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help building a roof and extension over an existing run

post #1 of 5
Thread Starter 

I've got an existing run, about 4' wide and 5' long.  I'd like to expand the run and add a roof.  The catch?  I'd like to leave the existing run in place if possible.  The second catch? I'm lazy and really don't want to dig post holes. The current run sits on the ground and is attached to the coop at the top and bottom.  I'm sure I'm over thinking this, but here are the constraints:

  • I want to leave the existing run in place 
  • I have a 2' easement between the run and the property line (chain link fence) that the coop / run is currently sitting on, so I can't go much further back
  • I really, really don't want to dig holes for posts
  • We get snow and occasional high winds

 

Here's the current run.  You can see it isn't very sturdy.  You can also see my shower curtain and PVC pipe roof that currently graces it.  (In its defence, it has held up for two winters).

 

I want to expand the current run about 3' forward (where the pavers in front are currently) and add a corrugated plastic or metal roof.  The final size of the run will be 5' wide and 7.5' deep.  This will bring it even with edge of the shed next to it and will make the roof exactly 8' long so I shouldn't have to cut anything.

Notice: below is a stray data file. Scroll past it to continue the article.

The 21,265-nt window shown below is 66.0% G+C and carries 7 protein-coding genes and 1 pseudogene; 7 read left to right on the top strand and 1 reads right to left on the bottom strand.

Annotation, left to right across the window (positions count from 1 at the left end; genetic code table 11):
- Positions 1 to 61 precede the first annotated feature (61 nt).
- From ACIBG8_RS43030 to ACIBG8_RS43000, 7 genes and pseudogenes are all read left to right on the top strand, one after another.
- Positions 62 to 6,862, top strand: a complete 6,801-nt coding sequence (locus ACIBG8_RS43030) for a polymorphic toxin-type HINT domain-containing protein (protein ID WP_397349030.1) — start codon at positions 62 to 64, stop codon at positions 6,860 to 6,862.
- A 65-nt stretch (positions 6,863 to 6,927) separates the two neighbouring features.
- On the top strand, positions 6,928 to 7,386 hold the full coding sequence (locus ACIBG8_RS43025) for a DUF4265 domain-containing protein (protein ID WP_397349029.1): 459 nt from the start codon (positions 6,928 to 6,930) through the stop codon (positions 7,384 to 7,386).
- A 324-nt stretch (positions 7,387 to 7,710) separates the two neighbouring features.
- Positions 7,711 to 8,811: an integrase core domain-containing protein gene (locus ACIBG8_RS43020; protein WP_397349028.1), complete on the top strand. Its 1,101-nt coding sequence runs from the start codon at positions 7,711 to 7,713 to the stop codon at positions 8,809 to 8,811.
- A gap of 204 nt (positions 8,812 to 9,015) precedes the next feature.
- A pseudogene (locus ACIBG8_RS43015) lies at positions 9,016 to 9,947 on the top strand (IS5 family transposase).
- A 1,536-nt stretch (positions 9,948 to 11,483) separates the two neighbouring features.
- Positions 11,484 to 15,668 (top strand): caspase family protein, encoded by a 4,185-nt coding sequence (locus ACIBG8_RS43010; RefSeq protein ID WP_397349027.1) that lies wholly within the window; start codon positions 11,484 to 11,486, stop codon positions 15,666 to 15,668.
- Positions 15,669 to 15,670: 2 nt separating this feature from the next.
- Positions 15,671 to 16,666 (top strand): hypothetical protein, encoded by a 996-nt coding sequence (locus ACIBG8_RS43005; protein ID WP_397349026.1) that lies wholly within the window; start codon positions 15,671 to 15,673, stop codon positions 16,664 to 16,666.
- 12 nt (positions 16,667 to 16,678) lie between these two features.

Here's my current plan:

  • The new roof will be 6' tall and slope to 4'(the height of the current run).
  • build a run (3'x5') out of 2x4s that looks pretty much like the other one and put it in front.  The door will stay where it is (connected to the coop) but will be 90 degrees off
  • .

     

  • use 2x6s for rafters since they can span 8' without supports and use 2x4s for purlins
  • add some more 2x4s to the back of the current run so it can support the rafters.
  • use ground ties to keep the whole thing from blowing away

 

Does this seem like this will work? As you can tell, I have no building knowledge.  Is there a better way?

post #2 of 5
Quote:
Originally Posted by rcstanley View Post